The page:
Crunch hearing for pensions directive on Monday
EUROPE – The European Parliament’s socialist group is sticking to its guns over the question of biometric risk cover for occupational pension schemes ahead of a crucial amendment hearing on the European pensions directive on Monday (May 28).
The hearing in the European Monetary Affairs Committee (EMAC) will consider amendments to the Karas report on the directive, ahead of a vote by EMAC in June/July and then a subsequent plenary of the full parliament on the issue later in the year.
Wilfried Kuckelkorn, the European socialist group rapporteur has forwarded his amendments to Austrian MEP and parliament rapporteur, Othmar Karas, backing the inclusion of full biometric cover.
“ Retirement pension schemes must include socially appropriate cover for certain risks linked to human life. Some of the main qualities of occupational retirement pension schemes are that they cover biometrical risks (death, longevity, disability) and guarantee the insurance contributions paid in,” he notes.
Karas himself is attempting to chart a middle ground by arguing that institutions should be required to offer biometrical risk cover as an option and indicate the relevant costs clearly. Cover, he says, could then be provided by the institution itself or via an outside insurance company.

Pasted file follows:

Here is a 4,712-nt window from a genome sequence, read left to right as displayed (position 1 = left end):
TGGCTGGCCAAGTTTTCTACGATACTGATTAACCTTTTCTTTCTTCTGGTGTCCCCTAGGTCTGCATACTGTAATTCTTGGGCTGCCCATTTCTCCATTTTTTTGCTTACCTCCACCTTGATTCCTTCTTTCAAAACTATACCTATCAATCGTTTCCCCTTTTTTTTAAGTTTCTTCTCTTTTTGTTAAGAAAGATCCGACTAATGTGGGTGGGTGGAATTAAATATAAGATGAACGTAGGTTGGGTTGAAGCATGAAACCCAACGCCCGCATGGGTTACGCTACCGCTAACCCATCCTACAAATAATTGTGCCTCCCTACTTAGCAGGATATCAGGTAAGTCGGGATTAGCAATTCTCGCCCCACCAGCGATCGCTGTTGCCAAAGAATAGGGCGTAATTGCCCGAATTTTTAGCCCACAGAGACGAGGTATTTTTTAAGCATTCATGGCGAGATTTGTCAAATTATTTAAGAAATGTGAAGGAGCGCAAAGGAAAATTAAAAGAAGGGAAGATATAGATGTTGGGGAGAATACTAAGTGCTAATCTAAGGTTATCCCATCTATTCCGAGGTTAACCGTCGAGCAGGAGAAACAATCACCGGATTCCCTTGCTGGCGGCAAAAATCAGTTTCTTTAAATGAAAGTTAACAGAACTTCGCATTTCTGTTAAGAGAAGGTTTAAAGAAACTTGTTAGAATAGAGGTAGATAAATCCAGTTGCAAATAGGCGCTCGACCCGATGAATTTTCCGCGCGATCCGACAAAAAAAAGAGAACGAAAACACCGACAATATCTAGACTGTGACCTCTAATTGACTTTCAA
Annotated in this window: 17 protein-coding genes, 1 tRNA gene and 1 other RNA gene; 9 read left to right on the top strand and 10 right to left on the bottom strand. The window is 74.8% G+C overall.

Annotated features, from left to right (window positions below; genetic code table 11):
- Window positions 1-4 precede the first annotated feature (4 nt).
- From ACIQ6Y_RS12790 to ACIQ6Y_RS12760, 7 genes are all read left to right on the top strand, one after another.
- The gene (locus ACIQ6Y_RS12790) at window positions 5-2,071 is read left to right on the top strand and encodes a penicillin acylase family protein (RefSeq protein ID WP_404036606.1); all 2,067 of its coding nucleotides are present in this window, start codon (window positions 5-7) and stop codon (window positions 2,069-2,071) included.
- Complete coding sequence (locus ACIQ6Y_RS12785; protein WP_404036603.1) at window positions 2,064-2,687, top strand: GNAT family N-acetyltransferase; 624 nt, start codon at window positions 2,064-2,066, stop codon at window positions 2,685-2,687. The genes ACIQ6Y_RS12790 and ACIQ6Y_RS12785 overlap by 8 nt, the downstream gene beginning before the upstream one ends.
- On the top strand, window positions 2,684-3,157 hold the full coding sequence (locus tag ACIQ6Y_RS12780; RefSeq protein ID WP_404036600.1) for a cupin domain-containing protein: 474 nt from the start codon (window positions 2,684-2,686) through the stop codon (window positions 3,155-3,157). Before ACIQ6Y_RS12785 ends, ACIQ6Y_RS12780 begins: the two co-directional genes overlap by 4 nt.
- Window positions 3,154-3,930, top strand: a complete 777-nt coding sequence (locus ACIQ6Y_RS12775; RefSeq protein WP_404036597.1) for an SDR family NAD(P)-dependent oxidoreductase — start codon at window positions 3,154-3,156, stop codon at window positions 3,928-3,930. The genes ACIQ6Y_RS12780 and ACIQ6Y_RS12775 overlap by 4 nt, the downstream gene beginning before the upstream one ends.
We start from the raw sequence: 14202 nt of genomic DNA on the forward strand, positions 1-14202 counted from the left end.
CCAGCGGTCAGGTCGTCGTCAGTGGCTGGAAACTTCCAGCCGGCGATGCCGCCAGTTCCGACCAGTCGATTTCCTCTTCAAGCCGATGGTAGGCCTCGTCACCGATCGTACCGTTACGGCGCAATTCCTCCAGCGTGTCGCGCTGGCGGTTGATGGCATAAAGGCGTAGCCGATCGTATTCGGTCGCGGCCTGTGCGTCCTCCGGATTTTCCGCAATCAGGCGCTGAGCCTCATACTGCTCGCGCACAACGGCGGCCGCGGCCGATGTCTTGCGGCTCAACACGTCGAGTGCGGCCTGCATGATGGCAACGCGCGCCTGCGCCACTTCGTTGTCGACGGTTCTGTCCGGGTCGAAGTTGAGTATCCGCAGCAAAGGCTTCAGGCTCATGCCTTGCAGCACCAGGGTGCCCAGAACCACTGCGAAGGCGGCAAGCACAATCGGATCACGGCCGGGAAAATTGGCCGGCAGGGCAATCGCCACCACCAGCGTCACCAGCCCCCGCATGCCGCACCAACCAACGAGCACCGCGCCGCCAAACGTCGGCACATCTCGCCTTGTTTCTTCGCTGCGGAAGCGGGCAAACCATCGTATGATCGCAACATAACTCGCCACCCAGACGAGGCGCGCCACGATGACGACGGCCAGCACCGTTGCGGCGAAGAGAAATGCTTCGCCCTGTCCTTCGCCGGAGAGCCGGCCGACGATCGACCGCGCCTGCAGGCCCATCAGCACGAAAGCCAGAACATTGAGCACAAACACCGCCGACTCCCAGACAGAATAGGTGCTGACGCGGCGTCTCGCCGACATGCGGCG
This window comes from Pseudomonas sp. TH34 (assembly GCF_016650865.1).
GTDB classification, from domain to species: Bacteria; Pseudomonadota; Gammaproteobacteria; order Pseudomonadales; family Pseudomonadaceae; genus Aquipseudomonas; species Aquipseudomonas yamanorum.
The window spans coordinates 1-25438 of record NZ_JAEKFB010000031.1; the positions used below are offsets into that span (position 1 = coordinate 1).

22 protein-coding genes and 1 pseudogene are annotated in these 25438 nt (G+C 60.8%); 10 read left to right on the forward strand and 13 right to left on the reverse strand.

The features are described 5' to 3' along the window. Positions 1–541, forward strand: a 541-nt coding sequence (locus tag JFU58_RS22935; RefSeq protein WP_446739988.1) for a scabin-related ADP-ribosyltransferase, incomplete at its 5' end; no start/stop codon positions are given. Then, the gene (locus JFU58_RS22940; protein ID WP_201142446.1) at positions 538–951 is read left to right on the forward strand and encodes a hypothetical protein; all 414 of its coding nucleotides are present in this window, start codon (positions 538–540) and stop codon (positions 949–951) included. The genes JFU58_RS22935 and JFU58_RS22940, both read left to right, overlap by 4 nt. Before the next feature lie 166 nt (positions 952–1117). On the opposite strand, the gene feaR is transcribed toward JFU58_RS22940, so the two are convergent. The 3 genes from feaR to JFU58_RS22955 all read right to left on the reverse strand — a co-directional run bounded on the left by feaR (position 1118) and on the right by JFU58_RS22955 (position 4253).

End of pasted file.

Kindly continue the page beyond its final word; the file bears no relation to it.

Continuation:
Kuckelkorn is also backing the inclusion of life insurance companies within the directive; a subject that has raised hackles in the European pensions arena.
The German MEP, comments: “Financial institutions that already benefit from a community legislative framework should in general be excluded from the scope of this directive.
“ However, as these institutions may also in some cases offer occupational pension schemes, these occupational pension schemes should come within the scope of this directive.”
And in what promises to be a heated debate, the socialist MEP is also seeking the striking out of clauses that would permit pension scheme underfunding, arguing that to safeguard the “security of members and beneficiaries” the technical provisions of a scheme should be fully funded at all times.
Conversely, Karas himself has made amendments to his own report seeking to strike out the obligatory full funding concept, noting: “In cases of cross border activity the technical provisions shall be funded in accordance with the rules applicable in the home Member State of the institution.”